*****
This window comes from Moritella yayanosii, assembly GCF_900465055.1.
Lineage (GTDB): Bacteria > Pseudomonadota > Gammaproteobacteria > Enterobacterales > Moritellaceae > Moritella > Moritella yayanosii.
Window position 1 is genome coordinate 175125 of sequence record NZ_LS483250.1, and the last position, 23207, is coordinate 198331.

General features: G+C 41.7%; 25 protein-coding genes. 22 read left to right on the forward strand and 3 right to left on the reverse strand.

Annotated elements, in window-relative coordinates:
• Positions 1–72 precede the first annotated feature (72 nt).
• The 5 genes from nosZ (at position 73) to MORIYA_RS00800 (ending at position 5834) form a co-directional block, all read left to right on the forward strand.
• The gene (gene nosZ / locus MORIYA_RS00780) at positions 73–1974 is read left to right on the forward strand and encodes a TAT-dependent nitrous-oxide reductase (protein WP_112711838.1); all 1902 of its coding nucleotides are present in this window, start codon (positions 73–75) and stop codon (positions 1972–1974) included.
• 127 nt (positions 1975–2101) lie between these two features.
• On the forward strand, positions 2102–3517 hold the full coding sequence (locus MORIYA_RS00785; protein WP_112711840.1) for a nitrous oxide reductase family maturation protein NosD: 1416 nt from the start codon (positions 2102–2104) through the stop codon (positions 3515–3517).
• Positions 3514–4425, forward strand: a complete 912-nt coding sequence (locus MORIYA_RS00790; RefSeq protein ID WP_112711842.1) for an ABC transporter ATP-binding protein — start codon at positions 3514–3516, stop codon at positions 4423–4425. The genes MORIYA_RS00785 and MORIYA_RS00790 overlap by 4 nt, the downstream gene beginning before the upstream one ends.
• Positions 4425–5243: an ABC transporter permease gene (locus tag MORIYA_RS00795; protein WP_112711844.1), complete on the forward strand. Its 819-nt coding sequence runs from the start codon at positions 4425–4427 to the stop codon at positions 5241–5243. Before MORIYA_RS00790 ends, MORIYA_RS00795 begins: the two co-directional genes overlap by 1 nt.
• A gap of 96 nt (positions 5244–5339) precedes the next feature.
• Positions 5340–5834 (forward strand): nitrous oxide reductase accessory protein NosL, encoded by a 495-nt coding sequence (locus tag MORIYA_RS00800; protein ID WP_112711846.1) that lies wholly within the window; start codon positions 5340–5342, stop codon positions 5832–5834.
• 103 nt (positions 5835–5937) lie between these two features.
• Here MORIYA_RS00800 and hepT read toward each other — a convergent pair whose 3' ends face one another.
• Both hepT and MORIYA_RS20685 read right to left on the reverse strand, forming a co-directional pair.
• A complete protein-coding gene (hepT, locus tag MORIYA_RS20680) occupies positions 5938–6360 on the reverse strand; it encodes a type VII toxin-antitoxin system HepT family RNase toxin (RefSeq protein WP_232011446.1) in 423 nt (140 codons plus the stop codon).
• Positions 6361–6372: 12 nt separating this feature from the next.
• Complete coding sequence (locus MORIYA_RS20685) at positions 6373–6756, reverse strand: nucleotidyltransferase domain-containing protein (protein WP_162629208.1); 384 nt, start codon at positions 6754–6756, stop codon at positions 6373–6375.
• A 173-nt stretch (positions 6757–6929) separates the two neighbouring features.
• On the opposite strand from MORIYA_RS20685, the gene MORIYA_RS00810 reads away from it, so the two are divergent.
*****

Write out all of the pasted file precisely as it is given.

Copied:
This window comes from Moritella yayanosii, assembly GCF_900465055.1.
Lineage (GTDB): Bacteria > Pseudomonadota > Gammaproteobacteria > Enterobacterales > Moritellaceae > Moritella > Moritella yayanosii.
Window position 1 is genome coordinate 175125 of sequence record NZ_LS483250.1, and the last position, 23207, is coordinate 198331.

General features: G+C 41.7%; 25 protein-coding genes. 22 read left to right on the forward strand and 3 right to left on the reverse strand.

Annotated elements, in window-relative coordinates:
• Positions 1–72 precede the first annotated feature (72 nt).
• The 5 genes from nosZ (at position 73) to MORIYA_RS00800 (ending at position 5834) form a co-directional block, all read left to right on the forward strand.
• The gene (gene nosZ / locus MORIYA_RS00780) at positions 73–1974 is read left to right on the forward strand and encodes a TAT-dependent nitrous-oxide reductase (protein WP_112711838.1); all 1902 of its coding nucleotides are present in this window, start codon (positions 73–75) and stop codon (positions 1972–1974) included.
• 127 nt (positions 1975–2101) lie between these two features.
• On the forward strand, positions 2102–3517 hold the full coding sequence (locus MORIYA_RS00785; protein WP_112711840.1) for a nitrous oxide reductase family maturation protein NosD: 1416 nt from the start codon (positions 2102–2104) through the stop codon (positions 3515–3517).
• Positions 3514–4425, forward strand: a complete 912-nt coding sequence (locus MORIYA_RS00790; RefSeq protein ID WP_112711842.1) for an ABC transporter ATP-binding protein — start codon at positions 3514–3516, stop codon at positions 4423–4425. The genes MORIYA_RS00785 and MORIYA_RS00790 overlap by 4 nt, the downstream gene beginning before the upstream one ends.
• Positions 4425–5243: an ABC transporter permease gene (locus tag MORIYA_RS00795; protein WP_112711844.1), complete on the forward strand. Its 819-nt coding sequence runs from the start codon at positions 4425–4427 to the stop codon at positions 5241–5243. Before MORIYA_RS00790 ends, MORIYA_RS00795 begins: the two co-directional genes overlap by 1 nt.
• A gap of 96 nt (positions 5244–5339) precedes the next feature.
• Positions 5340–5834 (forward strand): nitrous oxide reductase accessory protein NosL, encoded by a 495-nt coding sequence (locus tag MORIYA_RS00800; protein ID WP_112711846.1) that lies wholly within the window; start codon positions 5340–5342, stop codon positions 5832–5834.
• 103 nt (positions 5835–5937) lie between these two features.
• Here MORIYA_RS00800 and hepT read toward each other — a convergent pair whose 3' ends face one another.
• Both hepT and MORIYA_RS20685 read right to left on the reverse strand, forming a co-directional pair.
• A complete protein-coding gene (hepT, locus tag MORIYA_RS20680) occupies positions 5938–6360 on the reverse strand; it encodes a type VII toxin-antitoxin system HepT family RNase toxin (RefSeq protein WP_232011446.1) in 423 nt (140 codons plus the stop codon).
• Positions 6361–6372: 12 nt separating this feature from the next.
• Complete coding sequence (locus MORIYA_RS20685) at positions 6373–6756, reverse strand: nucleotidyltransferase domain-containing protein (protein WP_162629208.1); 384 nt, start codon at positions 6754–6756, stop codon at positions 6373–6375.
• A 173-nt stretch (positions 6757–6929) separates the two neighbouring features.
• On the opposite strand from MORIYA_RS20685, the gene MORIYA_RS00810 reads away from it, so the two are divergent.